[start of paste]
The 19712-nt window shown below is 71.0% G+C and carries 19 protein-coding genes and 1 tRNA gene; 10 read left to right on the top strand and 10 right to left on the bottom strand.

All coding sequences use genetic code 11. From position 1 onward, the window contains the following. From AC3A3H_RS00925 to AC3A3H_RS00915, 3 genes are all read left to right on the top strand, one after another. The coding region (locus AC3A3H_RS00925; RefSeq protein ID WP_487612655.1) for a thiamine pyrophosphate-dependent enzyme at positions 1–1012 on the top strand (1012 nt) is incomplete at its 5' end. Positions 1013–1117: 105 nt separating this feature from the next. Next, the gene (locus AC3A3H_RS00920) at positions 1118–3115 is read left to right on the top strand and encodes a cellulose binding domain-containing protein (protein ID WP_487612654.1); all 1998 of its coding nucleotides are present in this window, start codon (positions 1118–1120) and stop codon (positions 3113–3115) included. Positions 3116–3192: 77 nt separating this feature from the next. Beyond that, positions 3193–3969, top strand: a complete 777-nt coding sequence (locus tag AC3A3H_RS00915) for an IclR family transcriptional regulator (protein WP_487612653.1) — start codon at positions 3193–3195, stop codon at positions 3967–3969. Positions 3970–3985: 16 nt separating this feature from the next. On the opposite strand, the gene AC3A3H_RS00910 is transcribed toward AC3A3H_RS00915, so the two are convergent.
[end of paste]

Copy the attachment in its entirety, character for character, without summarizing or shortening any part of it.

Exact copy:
The 19712-nt window shown below is 71.0% G+C and carries 19 protein-coding genes and 1 tRNA gene; 10 read left to right on the top strand and 10 right to left on the bottom strand.

All coding sequences use genetic code 11. From position 1 onward, the window contains the following. From AC3A3H_RS00925 to AC3A3H_RS00915, 3 genes are all read left to right on the top strand, one after another. The coding region (locus AC3A3H_RS00925; RefSeq protein ID WP_487612655.1) for a thiamine pyrophosphate-dependent enzyme at positions 1–1012 on the top strand (1012 nt) is incomplete at its 5' end. Positions 1013–1117: 105 nt separating this feature from the next. Next, the gene (locus AC3A3H_RS00920) at positions 1118–3115 is read left to right on the top strand and encodes a cellulose binding domain-containing protein (protein ID WP_487612654.1); all 1998 of its coding nucleotides are present in this window, start codon (positions 1118–1120) and stop codon (positions 3113–3115) included. Positions 3116–3192: 77 nt separating this feature from the next. Beyond that, positions 3193–3969, top strand: a complete 777-nt coding sequence (locus tag AC3A3H_RS00915) for an IclR family transcriptional regulator (protein WP_487612653.1) — start codon at positions 3193–3195, stop codon at positions 3967–3969. Positions 3970–3985: 16 nt separating this feature from the next. On the opposite strand, the gene AC3A3H_RS00910 is transcribed toward AC3A3H_RS00915, so the two are convergent.